This case involves shares of stock. Section 1516 governs intangible interests in a business association, such as corporate stock. Stock will escheat to the state if (1) its owner has neither claimed a dividend nor corresponded in writing or otherwise indicated an interest in the stock for over three years, and (2) the corporation does not know the owner's location at the end of the three-year period. (§ 1516, subd. (b).) With respect to this stock, the statute provides that the corporation "shall be deemed the holder." (Ibid.)*fn2 A corporation holding stock that has escheated under this provision must include the stock in a report filed yearly with the Controller. (§ 1530.) Before it can report any stock that "may escheat," the corporation must make reasonable efforts to notify the stock's owner of the impending escheat. (§ 1516, subd. (d).) The corporation must give this notice between six and 12 months before the stock becomes reportable to the Controller. (Ibid.) The notice must include a form by which the owner may confirm its current address. "If that form is filled out, signed by the owner, and returned to the holder, it shall be deemed that the business association knows the location of the owner." (Ibid.) Otherwise, the corporation must include the stock in its yearly report to the Controller. (§ 1530.)
Section 1532 is critical to the issue before us. Subdivision (a) of that section requires a corporation that has filed the report under section 1530 to deliver to the Controller "all escheated property specified in the report" between seven months and seven months and 15 days after the report is due. Subdivision (b) of that section qualifies this requirement by providing that if, in the interim between the report and delivery, the owner of the stock establishes its right to the property "to the satisfaction of the holder" or it otherwise appears that the stock is not subject to escheat, the corporation must not deliver the property to the Controller; instead, the corporation must file a different report "containing information pertaining to the property not subject to escheat." (§ 1532, subd. (b).)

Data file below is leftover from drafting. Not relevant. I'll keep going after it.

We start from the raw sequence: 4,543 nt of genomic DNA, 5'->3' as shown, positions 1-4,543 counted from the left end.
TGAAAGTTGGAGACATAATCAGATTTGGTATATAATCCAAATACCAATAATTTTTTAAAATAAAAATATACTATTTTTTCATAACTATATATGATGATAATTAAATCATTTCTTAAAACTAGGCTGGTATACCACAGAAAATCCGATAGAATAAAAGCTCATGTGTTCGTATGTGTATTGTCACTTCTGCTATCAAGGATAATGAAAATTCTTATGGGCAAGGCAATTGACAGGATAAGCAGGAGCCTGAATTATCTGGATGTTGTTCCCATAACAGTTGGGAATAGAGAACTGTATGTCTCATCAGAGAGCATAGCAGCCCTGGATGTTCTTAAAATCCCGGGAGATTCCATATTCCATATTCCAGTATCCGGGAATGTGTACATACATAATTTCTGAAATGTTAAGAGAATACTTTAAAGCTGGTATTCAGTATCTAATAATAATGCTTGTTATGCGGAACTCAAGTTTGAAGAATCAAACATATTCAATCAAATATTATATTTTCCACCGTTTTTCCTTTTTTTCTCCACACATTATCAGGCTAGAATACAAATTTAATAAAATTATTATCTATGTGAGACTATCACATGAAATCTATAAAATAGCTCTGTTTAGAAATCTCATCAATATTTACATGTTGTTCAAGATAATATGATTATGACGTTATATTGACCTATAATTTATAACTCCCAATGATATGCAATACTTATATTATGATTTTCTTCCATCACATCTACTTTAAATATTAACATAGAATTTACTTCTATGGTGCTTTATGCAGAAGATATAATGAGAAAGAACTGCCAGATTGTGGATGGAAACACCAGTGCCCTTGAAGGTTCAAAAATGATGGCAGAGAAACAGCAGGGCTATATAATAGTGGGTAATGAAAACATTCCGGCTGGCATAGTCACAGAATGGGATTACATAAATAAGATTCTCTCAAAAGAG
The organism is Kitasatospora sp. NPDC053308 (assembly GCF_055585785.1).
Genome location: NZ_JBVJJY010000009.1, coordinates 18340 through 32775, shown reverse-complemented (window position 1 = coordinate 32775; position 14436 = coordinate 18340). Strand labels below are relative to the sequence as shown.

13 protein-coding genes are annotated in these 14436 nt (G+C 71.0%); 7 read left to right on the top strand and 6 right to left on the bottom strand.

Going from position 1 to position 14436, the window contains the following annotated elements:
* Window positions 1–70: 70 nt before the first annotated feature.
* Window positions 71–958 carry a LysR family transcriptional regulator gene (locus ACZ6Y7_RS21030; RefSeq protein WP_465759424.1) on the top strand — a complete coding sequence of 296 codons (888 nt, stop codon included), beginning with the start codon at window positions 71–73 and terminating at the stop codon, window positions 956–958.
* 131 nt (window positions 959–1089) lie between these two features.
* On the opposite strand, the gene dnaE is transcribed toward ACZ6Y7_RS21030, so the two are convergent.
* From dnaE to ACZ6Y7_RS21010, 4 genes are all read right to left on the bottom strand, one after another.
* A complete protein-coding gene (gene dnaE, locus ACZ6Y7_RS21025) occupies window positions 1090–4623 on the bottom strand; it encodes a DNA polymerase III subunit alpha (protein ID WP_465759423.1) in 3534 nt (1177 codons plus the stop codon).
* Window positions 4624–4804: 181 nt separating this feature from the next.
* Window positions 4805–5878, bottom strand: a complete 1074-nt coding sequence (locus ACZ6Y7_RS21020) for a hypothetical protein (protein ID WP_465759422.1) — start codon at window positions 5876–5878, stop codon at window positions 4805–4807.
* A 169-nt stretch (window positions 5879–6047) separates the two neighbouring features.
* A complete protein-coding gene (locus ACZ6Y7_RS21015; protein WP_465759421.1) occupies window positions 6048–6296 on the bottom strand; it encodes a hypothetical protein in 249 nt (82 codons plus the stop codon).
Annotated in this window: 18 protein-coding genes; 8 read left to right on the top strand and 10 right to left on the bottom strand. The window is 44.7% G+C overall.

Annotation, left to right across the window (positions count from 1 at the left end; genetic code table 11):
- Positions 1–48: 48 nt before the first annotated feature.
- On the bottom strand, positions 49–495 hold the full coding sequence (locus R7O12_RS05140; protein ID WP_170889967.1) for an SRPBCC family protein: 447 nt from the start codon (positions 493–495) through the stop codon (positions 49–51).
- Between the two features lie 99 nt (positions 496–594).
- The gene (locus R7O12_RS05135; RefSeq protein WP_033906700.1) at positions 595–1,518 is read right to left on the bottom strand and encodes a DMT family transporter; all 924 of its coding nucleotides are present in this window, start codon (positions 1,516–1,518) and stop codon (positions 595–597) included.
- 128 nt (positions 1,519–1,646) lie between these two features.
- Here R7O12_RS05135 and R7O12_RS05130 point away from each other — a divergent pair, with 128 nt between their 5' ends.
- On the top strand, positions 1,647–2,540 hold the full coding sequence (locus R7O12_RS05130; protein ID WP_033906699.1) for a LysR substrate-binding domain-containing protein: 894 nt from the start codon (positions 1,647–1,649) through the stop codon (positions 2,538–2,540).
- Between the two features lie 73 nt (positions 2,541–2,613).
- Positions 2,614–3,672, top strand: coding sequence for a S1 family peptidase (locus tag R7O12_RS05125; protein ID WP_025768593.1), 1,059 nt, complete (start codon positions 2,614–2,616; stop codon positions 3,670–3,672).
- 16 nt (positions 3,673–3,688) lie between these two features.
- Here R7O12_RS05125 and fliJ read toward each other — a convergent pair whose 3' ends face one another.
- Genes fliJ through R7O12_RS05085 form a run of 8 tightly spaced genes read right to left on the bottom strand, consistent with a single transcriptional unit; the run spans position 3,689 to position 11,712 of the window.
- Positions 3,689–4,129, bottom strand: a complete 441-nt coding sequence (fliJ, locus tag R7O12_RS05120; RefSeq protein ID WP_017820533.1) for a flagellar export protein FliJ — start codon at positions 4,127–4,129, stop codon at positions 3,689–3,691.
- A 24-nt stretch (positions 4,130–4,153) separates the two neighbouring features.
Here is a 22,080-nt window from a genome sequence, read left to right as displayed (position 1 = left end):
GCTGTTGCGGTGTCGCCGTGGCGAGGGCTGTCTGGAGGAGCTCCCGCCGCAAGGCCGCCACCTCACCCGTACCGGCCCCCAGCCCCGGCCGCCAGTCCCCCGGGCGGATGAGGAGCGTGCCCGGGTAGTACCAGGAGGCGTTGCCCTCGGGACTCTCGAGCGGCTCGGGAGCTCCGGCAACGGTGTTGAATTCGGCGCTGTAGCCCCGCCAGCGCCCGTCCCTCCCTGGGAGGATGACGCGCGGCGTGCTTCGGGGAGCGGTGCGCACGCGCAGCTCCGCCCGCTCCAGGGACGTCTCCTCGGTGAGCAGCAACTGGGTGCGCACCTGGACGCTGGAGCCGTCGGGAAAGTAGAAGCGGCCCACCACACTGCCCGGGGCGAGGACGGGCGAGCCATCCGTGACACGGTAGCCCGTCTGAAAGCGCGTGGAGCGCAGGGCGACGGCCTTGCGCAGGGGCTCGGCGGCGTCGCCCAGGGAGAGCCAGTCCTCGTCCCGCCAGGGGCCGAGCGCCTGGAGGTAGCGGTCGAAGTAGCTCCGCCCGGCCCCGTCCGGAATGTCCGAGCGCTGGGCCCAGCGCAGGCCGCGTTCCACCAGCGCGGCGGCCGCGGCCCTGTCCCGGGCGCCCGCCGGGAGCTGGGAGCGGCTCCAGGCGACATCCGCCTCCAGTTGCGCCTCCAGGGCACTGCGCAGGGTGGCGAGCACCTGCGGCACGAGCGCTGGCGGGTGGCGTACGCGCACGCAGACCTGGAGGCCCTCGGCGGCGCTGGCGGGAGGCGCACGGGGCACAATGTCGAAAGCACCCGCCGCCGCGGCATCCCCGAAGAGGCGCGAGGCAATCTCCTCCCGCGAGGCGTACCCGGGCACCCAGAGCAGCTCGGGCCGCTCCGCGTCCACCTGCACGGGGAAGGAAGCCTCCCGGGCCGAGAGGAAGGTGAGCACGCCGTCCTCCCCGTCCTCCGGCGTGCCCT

Subdivision (d) of section 1532 concerns what to do with escheated stock. The first sentence of that subdivision provides: "The holder of any interest under subdivision (b) of Section 1516 shall deliver a duplicate certificate to the Controller or shall register the securities in uncertificated form in the name of the Controller." The second (and final) sentence of that subdivision presents the precise issue before us: "Upon delivering a duplicate certificate or providing evidence of registration of the securities in uncertificated form to the Controller, the holder, any transfer agent, registrar, or other person acting for or on behalf of the holder in executing or delivering the duplicate certificate or registering the uncertificated securities, shall be relieved from all liability of every kind to any person including, but not limited to, any person acquiring the original certificate or the duplicate of the certificate issued to the Controller for any losses or damages resulting to that person by the issuance and delivery to the Controller of the duplicate certificate or the registration of the uncertificated securities to the Controller." (§ 1532, subd. (d), italics added.)
The Controller assumes custody of escheated property it has received and, if it has commercial value, eventually sells it. (§§ 1560, subd. (a), 1563.) "Securities listed on an established stock exchange shall be sold at the prevailing prices on that exchange." (§ 1563, subd. (b).) A person who claims an interest in the property "may file a claim to the property or to the net proceeds from its sale." (§ 1540, subd. (a).) "If the Controller grants the claim, the Controller returns the property or the proceeds from its sale to the claimant . . . ." (Fong v. Westly (2004) 117 Cal.App.4th 841, 845.) Additionally, "Any holder who has delivered personal property, including a certificate of any interest in a business association, to the State Controller pursuant to this chapter may reclaim such personal property if still in the possession of the State Controller without payment of any fee or other charges upon filing proof that the owner thereof has claimed such personal property from such holder." (§ 1560, subd. (d).) Although subdivision (c) ...